For the love of running: Why the Boston bombings will not stop me from running

I am a runner. And today, I am especially proud to be a runner.

Today, along with the rest of the world, I watched the tragedy unfold
at the Boston Marathon finish line. Boston is, along with the New York
City Marathon, one of the “holy grails” of running races. All runners
watch the Boston Marathon with a mixture of awe & inspiration. Runners
train for years to qualify for one of the coveted spots in this
exclusive race. It’s infamous course has broken elite athletes &
average Joes alike.

But today the Boston Marathon tragedy broke something integral in all
of us. It broke a community that lives well, trains hard & strives to
fulfil personal goals. Today, my community came face-to-face with an
unanticipated roadblock: malicious evil.

Three are dead, including an 8 year old boy. Hundreds are injured,
many critically.
Among the many personal stories emerging from this tragic event – the
heroic first responders, the Sandy Hook Elementary School survivors in
a place of honor at the finish line, the thousands of runners rushing
to ER wards to donate blood, one image haunts me. The bombing caused
mass carnage, and left many with limbs blown off or amputated. I can’t
stop thinking of those driven, vital, seemingly immortal runners
without their most treasured limbs: their legs.

I am proud to be a runner. I’ve worked against genetics (mothering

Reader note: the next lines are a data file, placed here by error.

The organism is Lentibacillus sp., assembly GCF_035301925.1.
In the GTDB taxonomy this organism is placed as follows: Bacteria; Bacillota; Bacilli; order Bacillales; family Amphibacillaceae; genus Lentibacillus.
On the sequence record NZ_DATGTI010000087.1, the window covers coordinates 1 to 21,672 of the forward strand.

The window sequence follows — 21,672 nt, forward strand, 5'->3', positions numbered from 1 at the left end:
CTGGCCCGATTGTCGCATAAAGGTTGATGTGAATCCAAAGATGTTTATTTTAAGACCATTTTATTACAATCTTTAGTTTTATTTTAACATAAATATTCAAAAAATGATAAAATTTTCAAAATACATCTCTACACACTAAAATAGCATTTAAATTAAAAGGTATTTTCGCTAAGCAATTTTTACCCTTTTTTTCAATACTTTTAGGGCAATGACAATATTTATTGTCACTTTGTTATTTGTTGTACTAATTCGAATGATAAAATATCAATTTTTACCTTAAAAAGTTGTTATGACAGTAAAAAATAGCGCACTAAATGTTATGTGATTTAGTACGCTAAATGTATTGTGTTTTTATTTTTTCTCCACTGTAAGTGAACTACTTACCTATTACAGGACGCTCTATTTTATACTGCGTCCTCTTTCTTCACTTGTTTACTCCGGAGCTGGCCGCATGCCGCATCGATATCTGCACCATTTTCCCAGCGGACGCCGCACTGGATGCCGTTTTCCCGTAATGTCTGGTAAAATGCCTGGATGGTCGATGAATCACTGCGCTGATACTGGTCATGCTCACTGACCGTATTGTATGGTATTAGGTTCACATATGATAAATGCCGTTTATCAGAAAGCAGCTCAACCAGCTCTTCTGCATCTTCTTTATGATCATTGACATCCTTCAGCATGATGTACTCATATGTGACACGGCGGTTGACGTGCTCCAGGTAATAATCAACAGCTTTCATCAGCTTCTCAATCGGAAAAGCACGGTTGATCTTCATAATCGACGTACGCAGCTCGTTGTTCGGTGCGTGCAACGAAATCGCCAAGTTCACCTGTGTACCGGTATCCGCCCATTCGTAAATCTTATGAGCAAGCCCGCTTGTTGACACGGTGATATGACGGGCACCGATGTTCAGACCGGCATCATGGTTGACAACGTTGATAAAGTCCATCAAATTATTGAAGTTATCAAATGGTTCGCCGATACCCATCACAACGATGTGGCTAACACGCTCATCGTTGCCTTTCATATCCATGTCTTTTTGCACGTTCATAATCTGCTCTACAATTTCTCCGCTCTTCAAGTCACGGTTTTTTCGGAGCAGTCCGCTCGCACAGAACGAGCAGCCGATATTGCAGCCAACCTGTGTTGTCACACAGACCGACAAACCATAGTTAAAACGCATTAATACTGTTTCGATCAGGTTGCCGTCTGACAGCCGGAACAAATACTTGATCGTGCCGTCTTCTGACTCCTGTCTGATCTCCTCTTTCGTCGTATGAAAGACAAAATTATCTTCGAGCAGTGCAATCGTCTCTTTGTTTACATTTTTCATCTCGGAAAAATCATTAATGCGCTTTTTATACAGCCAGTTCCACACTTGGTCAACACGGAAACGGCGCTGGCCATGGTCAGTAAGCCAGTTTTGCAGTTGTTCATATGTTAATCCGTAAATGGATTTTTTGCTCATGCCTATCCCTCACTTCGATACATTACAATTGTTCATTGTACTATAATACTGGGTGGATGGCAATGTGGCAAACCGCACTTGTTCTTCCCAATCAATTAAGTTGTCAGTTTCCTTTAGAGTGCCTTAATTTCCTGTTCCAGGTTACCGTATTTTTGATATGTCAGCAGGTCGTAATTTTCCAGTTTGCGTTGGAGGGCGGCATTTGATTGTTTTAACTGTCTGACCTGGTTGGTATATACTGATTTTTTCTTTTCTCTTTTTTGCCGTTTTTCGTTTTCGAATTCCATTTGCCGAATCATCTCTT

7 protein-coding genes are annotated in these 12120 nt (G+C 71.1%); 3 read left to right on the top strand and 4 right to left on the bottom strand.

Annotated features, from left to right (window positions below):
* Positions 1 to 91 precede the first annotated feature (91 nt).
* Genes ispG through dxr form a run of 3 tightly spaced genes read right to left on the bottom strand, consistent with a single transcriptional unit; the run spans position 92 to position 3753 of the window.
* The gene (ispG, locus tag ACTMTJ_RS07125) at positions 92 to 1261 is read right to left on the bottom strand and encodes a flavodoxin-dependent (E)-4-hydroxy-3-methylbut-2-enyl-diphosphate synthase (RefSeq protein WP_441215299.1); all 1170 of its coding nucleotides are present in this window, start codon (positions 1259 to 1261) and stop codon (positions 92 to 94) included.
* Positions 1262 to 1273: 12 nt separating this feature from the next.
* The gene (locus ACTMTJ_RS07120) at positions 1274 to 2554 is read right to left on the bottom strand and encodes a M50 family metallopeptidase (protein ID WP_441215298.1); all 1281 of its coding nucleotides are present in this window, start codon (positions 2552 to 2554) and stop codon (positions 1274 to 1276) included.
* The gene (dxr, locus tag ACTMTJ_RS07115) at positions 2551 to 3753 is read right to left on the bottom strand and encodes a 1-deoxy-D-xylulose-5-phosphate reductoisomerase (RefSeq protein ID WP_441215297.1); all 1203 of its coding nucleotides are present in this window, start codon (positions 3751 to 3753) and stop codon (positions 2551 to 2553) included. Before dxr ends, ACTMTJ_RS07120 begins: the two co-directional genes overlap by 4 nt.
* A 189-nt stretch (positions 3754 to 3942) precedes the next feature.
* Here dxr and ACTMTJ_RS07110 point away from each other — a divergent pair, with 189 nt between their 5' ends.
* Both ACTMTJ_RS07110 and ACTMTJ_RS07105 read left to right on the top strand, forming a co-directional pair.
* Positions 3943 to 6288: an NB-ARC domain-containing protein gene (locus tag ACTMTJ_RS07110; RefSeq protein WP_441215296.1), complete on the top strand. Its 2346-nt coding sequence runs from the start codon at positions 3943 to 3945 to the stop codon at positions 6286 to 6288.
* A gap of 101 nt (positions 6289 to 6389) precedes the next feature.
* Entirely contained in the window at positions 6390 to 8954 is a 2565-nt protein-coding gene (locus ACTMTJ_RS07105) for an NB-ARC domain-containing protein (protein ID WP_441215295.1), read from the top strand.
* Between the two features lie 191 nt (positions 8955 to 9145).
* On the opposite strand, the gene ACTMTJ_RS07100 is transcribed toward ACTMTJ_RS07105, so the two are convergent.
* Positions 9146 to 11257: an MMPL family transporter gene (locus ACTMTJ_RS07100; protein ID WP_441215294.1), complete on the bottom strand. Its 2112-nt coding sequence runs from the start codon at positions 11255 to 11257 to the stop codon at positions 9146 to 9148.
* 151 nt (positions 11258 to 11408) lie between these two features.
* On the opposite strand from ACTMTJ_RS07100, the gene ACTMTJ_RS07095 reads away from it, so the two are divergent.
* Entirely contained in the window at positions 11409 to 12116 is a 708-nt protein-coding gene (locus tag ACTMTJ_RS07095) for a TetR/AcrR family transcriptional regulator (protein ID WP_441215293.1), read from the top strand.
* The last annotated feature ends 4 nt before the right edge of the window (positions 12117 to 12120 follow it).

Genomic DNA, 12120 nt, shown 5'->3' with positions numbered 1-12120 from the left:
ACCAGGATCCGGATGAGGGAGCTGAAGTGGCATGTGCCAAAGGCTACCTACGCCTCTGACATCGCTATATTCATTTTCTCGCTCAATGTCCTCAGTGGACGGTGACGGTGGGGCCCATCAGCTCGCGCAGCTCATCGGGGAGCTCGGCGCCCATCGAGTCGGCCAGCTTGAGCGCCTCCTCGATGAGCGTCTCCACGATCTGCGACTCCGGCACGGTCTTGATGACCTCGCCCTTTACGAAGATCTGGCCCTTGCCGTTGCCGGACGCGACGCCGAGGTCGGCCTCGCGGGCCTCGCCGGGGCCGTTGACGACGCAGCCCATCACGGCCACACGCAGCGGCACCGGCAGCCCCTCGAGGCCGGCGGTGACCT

hips) generous mammary glands (big boobs) & general malaise (laziness)
to become a distance runner I run when I’m happy, I run when I’m sad,
I run when I’m angry and I run when I’m overwhelmed. I’ve often
procrastinated, but I’ve never regretted going for a run.

I ran tonight in memory of those who lost their lives, their limbs &
their loved ones in Boston today. My post-run high was a cocktail of
confusion: I stretched on the seawall at sunset with a feeling of
accomplishment, mixed with equal parts sadness & gratitude With a
splash of anger.

Running is my sport, my drug of choice and as close as I will get to
having a religion. I am doing my
best to raise a runner (or two) in my family. My ex-husband, after
years of resistance, is now a runner. My oldest son is on the track
team at school. I will do whatever I can to bring people to the light.
I am a disciple, seeking to convert everyone around me. A very fit
Jehovah’s Witness, if you will.

I will run the BMO Half Marathon in Vancouver on May 5th with pride,
determination & nervousness. I’m usually nervous at the beginning of a
race, but on May 5th I will be nervous for reasons I had never
previously considered. But I won’t let it keep me from running, or
from racing. It won’t keep me from living my life or inspiring those
around me to run.

As Patton Oswald wrote in his inspirational blog post today: “The good
outnumber you, and we always will.”

We runners will outnumber you. and we always will.

This post is dedicated to runners everywhere. Keep calm. Run on


About Pamela

I’m a Vancouver-based divorced mother of two awesome boys embarking on a respectful, amicable and often humorous co-parenting adventure with their father. By day, I'm a publicist for good causes + companies at
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